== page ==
UFC boss Dana White has been talking openly about Conor McGregor’s possible next opponent, and despite Jake Paul’s constant challenges to the former champ, it doesn’t sound like the YouTuber is in the picture.
Jake Paul has been in a very public back and forth with the UFC President over fighter pay, and has offered himself up for various boxing matches with former champions who made their name in the octagon.
One of those has been Conor McGregor, who’s no stranger to stepping into the boxing ring for a fight. In 2017, the Irishman took on the undefeated Floyd Mayweather, who went on to extend his run to 50 fights unbeaten.
With the ‘Problem Child’ putting himself firmly in the mix to fight McGregor next, all eyes have turned to UFC chiefs to answer the big question: who’s next for Conor?
Dana White eyes up Conor McGregor vs Nate Diaz 3
During an interview on the TMZ Sports TV show, Dane White said: “We’re still working on [the Diaz-Poirier] fight. That fight’s not done yet. I wouldn’t count out a Conor-Nate 3. Listen, I’d be shocked if that fight didn’t happen again.”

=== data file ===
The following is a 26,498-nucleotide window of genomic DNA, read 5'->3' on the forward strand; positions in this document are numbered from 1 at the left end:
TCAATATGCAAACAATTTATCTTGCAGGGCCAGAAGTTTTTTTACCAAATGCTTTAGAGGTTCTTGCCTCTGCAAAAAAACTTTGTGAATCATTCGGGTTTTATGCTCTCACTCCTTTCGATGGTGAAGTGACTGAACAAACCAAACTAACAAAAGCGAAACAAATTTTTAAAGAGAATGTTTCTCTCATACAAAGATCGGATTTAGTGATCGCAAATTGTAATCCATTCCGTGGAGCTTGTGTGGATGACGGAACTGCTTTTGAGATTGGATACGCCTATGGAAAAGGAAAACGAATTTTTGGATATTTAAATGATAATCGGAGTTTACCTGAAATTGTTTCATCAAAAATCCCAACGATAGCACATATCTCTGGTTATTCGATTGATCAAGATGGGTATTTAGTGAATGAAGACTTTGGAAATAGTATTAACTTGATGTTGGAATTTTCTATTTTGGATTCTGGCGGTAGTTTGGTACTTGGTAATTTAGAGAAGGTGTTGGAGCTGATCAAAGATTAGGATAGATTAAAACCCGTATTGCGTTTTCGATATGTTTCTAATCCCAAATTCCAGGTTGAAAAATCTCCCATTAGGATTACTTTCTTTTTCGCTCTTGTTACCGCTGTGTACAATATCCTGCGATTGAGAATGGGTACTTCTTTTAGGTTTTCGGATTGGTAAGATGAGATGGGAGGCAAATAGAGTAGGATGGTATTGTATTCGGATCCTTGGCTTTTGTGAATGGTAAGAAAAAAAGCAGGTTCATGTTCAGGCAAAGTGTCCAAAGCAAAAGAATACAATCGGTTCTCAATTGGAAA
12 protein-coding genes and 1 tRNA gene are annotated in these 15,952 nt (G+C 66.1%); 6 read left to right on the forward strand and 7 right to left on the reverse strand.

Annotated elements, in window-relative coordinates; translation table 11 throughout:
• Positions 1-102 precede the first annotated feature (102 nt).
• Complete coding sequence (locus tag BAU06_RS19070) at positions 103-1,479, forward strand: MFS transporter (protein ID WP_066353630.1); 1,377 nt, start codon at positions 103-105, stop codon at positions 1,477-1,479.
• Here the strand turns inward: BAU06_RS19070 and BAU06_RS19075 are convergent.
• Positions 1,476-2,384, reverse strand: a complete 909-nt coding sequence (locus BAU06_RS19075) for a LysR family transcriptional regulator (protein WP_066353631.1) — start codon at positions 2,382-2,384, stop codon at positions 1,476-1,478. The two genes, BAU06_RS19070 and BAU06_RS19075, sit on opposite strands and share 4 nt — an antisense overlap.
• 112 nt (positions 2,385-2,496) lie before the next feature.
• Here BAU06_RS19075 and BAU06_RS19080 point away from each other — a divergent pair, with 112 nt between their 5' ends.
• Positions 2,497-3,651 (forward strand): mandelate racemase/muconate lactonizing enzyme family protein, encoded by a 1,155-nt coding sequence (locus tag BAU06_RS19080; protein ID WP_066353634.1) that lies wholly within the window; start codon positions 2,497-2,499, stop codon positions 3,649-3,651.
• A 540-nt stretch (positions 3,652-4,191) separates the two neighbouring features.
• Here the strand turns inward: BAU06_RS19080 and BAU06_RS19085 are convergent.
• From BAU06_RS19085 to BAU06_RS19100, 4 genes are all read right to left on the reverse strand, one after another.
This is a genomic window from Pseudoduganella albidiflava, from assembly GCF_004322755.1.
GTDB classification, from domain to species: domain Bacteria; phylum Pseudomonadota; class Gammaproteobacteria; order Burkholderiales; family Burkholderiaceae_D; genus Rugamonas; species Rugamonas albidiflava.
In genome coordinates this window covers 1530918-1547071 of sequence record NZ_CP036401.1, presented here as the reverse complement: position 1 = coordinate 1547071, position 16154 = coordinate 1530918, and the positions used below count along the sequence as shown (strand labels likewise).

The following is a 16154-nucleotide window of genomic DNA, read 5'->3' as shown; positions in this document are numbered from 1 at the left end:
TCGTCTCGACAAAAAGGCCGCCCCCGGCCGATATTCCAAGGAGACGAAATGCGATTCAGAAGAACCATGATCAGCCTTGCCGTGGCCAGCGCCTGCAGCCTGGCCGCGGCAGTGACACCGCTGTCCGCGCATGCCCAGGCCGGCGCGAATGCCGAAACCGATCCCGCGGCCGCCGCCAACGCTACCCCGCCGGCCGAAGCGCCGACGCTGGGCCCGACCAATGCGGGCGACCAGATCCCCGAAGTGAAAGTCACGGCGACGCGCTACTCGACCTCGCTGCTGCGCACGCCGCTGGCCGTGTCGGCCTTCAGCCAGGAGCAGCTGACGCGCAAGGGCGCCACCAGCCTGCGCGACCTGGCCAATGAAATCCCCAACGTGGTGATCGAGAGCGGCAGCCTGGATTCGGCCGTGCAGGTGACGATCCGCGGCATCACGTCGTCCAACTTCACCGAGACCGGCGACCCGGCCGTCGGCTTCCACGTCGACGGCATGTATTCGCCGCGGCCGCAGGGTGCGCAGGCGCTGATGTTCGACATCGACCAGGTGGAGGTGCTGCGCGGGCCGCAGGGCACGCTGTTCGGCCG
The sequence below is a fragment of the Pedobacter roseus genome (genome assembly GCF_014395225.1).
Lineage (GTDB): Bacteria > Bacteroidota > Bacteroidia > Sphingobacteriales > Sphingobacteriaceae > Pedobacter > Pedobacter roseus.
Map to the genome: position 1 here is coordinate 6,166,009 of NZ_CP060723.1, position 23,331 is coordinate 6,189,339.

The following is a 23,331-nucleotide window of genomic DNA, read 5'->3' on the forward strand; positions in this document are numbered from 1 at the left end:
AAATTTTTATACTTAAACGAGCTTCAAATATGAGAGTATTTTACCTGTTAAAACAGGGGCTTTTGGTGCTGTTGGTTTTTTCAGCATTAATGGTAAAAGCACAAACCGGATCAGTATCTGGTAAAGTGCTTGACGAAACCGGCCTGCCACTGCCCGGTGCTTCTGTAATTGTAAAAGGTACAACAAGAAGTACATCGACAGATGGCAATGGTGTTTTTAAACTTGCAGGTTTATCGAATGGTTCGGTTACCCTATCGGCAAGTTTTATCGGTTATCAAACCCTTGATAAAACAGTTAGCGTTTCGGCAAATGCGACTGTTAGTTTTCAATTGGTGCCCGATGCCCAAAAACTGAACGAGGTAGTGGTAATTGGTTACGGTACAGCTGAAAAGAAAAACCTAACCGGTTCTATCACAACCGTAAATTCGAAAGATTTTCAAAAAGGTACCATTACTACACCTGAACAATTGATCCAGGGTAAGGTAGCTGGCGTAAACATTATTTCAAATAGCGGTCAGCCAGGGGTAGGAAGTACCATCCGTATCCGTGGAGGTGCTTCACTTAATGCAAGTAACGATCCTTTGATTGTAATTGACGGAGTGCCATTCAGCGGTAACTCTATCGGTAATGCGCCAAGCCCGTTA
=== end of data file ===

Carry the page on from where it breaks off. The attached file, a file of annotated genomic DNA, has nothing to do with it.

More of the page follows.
While he did not mention a timeline during the TV appearance, it would appear that the conclusion of the Conor-Nate Diaz trilogy is firmly in the company’s sights.
Whether this rules out a potential bout with Jake Paul any time soon remains to be seen, but it’s been a longstanding point of speculation.
McGregor responds to Jake Paul fight challenge
On February 25, McGregor responded to Paul’s challenges – and it has not been ruled out.
“Who knows?” McGregor said. “Never say never. I didn’t see the Woodley fight. It only did a couple thousand buys. I saw it online. I didn’t hear the diss track on Dana. I don’t pay attention to all of that.”
— Mirror Fighting (@MirrorFighting) February 25, 2022
In Summer 2021, the former Ultimate Fighting Championship featherweight and lightweight double-champion branded both Paul brothers “dingbats” and said he would be open to fighting them in the future.
With McGregor fighting Nate Diaz last in August 2016 and the score set at one apiece, there’s clearly a score to be settled there.